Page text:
2014 DFBC Finalist: Strawberitas On The Menu For Rotokevin

August 7 10:11am
Nick Sharp

Rotokevin has had many heart-breaking DFS sweats in his lifetime, including a particularly tragic DFBC Qualifier just two years ago. On the night he was to punch his ticket to Vegas, however, the player admits to being “oddly not as engaged” and that very apathy seemed to do the trick.


How long have you been playing fantasy sports/baseball?

While most people get into fantasy sports through football, fantasy baseball was my first love.  I started my first league in 1992 and compiled the statistics from newspaper box scores.  Fantasy sports before the internet was a labor of love.


I played my first daily game in 2010 and have been playing regularly ever since.


In your opinion, how does daily fantasy compare to season-long?

They are completely different animals.  The strategy involved in building a winning season-long team is requires a much broader vision and understanding of organizations.  In daily, it’s all about micro-analyzing the matchups for the day.  I enjoy both challenges for what they are, but the daily experience is much more engaging.


How would you describe your overall approach to drafting?

It all starts with pitching.  I segment the day’s matchups into favorable, neutral and unfavorable pitching matchups.  I then zero in on my preferred starting pitcher for the night and surround him with hitters from games where I expect run production.  Generally speaking I’m not a stacker, rather preferring to mix and match hitters with superior matchups.


Describe the night of your DFBC Qualifier win.

This wasn’t my first rodeo sweating a DFBC qualifier.  Two years ago I struck the front of a Q relatively late in the evening when Cody Ransom anchored a Brewers stack with an 8th-inning grand slam.  Because DFS is often a cruel game, my lead was short-lived as cardog777 flew past me when Andrew McCutchen and Mark Ellis both homered in a span of about 5 minutes.  That one stung.


As for the night at hand, I was oddly not as engaged with the results as I typically am.  I had invested in Chris Sale and a few Pirate bats against Lance Lynn.  My Buccos got off to a quick start that put the team in contention from the beginning.  After the White Sox bullpen blew the lead for Sale, I figured I was in line for a decent cash, but that Vegas had once again eluded by grasp.  At that point I pretty much checked out and got some work done around the house.  I turned on the TV when I’d finished in time to see Pedro Alvarez steal a meaningless base and then saw on the ESPN bottom line that both Stephen Vogt and Jacoby Ellsbury had just homered.  I checked the scoreboard and saw my name at the top.  I checked my opponents and saw that my biggest threat came from some Twins stacks in Seattle.  Thankfully, Brandon Maurer threw lights-out relief and there were no Mark Ellis moments.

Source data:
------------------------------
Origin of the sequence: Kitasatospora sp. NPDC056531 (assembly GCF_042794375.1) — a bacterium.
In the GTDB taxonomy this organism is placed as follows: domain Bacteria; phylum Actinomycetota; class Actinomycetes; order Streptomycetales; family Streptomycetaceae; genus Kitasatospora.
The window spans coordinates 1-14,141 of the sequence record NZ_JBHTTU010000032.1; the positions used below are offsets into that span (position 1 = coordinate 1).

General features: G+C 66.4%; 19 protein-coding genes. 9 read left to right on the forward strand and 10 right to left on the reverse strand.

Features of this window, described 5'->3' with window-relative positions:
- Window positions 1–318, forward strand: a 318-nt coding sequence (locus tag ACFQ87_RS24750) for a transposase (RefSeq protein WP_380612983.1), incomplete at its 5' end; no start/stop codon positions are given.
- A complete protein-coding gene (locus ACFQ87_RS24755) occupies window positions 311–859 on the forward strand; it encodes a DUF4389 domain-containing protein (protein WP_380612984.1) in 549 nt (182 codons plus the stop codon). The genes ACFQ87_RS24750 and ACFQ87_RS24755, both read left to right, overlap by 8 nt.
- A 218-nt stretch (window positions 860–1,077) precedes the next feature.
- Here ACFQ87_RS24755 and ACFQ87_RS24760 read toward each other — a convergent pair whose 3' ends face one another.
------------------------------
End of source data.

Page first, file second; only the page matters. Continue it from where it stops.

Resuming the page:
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What are you looking forward to the most about Vegas?

I’m definitely looking forward to the first-class FanDuel experience that these live events are famous for.  I’m also very excited to get to know the people behind the screen names.


What would you do with the $1,000,000 if you did win?

I’m an accountant by trade and I’m generally quite frugal, so 2-for-1 specials will still be in play.  After making estimated tax payments and paying of my mortgage and student loan balances, I figure I should have enough for a couple Strawberitas and a gas station burrito.  That would be a pretty good result.

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